Review: What Comes Next and How to Like It
Abigail Thomas writes a particular type of episodic memoir, in which chapters are often just a few sentences or paragraphs long. Safekeeping is the best example of her style, while A Three Dog Life is her best overall. I would place this latest book somewhere between those two in terms of quality. I was disappointed to find little mention of the aftermath of her husband Rich’s traumatic brain injury (the subject of A Three Dog Life) – he incurred the TBI in 1997 and died in 2007. Perhaps given the number of years in between, Thomas felt the time for writing about Rich had passed.
Instead, this book is more about simple, everyday life: her new hobby of painting on glass; her children and grandchildren; napping with her hound dogs; volunteering as a hospice caregiver as a way of learning what’s truly important in life; teaching a memoir-writing class to people with cancer, who embody a sense of urgency about documenting their lives; meeting up with old acquaintances; blind dates going wrong; and being taken aback by the ageing process (she’s now into her 70s). Like Gail Godwin (see our review of Publishing), Thomas lives in Woodstock, New York, close to the city but still away from the fray.
The overarching theme of this memoir is Thomas’s 30-year friendship with Chuck, whom she met when they were colleagues at a publishing company. They took long lunch breaks and perfected the art of wasting time; their proudest idea was for ‘inaction figures’ named Torpor, Languor, and Stupor. Many years afterwards, Thomas was astonished to find out that Chuck was cheating on his wife – with her own daughter, Catherine! When Catherine was later diagnosed with breast cancer, it was an emotional strain for Chuck, too, even though the affair was long over. Negotiating her loyalties to these two loved ones has been one of the central challenges of Thomas’s recent life.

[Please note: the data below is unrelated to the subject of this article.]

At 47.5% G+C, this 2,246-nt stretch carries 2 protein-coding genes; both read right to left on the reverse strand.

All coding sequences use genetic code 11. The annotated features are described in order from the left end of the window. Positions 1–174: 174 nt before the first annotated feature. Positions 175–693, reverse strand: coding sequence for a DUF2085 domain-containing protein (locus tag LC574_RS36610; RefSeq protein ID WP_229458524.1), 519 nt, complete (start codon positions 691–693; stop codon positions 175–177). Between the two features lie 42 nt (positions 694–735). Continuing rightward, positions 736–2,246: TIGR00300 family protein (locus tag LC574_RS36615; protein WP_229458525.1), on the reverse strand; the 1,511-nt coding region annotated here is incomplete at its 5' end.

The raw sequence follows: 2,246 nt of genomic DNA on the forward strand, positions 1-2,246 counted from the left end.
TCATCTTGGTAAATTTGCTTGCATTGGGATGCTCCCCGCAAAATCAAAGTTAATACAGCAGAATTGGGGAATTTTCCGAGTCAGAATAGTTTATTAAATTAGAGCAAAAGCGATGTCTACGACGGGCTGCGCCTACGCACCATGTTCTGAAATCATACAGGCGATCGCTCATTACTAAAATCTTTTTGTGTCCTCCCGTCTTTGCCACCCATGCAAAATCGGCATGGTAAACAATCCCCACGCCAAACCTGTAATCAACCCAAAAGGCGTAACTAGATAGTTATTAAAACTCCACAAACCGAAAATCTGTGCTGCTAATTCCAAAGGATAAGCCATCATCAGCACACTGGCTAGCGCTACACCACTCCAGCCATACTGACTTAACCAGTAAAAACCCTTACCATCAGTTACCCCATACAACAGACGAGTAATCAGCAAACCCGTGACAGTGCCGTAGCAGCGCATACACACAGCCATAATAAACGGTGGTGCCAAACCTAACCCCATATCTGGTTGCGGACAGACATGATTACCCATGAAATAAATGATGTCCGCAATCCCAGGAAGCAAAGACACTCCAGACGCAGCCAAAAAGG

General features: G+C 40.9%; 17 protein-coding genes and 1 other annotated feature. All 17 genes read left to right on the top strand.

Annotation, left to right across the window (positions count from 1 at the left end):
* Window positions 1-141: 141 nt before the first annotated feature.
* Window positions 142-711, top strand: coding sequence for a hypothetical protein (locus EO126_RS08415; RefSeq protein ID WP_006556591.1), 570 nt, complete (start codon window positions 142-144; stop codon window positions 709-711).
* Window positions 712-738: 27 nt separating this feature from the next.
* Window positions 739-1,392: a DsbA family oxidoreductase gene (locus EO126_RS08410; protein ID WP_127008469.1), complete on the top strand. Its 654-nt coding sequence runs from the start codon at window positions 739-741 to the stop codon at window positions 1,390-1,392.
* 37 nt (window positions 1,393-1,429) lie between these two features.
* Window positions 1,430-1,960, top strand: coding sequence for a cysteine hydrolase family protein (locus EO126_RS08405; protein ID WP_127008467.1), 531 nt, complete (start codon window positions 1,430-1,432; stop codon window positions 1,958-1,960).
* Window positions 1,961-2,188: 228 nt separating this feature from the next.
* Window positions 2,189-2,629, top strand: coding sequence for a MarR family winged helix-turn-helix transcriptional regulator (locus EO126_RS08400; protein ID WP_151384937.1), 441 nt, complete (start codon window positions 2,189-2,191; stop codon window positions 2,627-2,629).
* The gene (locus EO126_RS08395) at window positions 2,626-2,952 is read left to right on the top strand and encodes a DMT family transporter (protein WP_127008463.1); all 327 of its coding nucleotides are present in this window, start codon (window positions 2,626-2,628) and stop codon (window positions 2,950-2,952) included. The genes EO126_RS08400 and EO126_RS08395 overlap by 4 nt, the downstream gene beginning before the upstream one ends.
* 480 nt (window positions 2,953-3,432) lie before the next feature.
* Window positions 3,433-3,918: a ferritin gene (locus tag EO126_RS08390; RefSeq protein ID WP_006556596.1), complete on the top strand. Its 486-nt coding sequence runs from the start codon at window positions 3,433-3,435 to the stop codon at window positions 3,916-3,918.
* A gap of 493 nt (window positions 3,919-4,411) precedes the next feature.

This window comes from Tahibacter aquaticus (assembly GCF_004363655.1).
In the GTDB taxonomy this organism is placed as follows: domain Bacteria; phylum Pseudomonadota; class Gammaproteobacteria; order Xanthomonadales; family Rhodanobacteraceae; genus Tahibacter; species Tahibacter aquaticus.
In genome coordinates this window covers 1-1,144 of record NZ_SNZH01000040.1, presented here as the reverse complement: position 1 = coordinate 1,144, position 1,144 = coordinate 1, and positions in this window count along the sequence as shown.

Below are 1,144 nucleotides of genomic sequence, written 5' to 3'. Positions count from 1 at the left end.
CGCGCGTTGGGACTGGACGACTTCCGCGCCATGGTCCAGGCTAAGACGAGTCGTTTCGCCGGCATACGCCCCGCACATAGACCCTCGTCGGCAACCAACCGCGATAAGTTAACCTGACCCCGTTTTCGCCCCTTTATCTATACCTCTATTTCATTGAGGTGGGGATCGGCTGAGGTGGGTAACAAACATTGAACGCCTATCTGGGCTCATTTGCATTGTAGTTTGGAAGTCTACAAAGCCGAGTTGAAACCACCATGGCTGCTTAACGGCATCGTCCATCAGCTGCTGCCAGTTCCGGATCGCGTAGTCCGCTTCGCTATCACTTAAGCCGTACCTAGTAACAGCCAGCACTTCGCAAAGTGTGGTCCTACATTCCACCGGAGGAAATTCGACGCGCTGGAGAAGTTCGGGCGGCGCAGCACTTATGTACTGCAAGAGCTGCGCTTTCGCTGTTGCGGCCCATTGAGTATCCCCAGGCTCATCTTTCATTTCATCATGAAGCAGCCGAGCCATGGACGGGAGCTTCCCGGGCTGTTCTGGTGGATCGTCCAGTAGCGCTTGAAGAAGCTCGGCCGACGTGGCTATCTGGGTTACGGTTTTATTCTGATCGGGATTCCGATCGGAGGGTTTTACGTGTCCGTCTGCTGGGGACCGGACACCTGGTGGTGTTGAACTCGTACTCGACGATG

More so than I’ve noticed before, Thomas’s content and attitude are quite similar to Anne Lamott’s. For instance, both are former alcoholics who have jumped on and off the wagon over the years. The observations on writing here are especially reminiscent of Lamott’s Bird by Bird: “What do we use? That’s easy. We use everything. We have our eyes and ears open to snag the lovely and the harsh and the hilarious. There is ruthlessness to all writers.”
“Don’t give up. Don’t be afraid of the mess. The process is a lot like writing. You start with a wisp of memory, or some detail that won’t let you be. You write, you cross out. You write again, revise, feel like giving up. What pulls us through? Curiosity.”
“I am trying to convince myself that failure is interesting…There’s no Indo-European root meaning originally ‘to dare’ or ‘mercy’ or ‘hummingbird’ to make of the whole mess a mysterious poem. I can find no other fossilized remains in the word. Humility comes along on its own dime.”
My favorite individual pieces are just one paragraph each. Here’s a taste of “Chronology”: “I hate chronological order. Not only do I have zero memory for what happened when in what year, but it’s so boring…[it] reinforces the fact the only logical ending for chronological order is death.” In “Hospice,” she accounts for her decision to work with the dying as a volunteer: “I want to make Death a member of my family. I don’t want it to arrive as a stranger.” The chapters are so short that this can be picked up at random in whatever snatches of time a reader has available.
I can see this appealing to fans of Anne Lamott or even Nora Ephron – although Thomas isn’t as humorous in her approach, her thoughts on ageing have a similarly wry quality. This would also serve as an interesting introduction to Thomas’s work for people who don’t like straightforward, birth-onwards autobiographies. It’s not quite as memorable overall as A Three Dog Life, but recommended nonetheless.
What Comes Next and How to Like It: A Memoir releases in the U.S. on March 24th. With thanks to Scribner for allowing me early access to the novel via Edelweiss.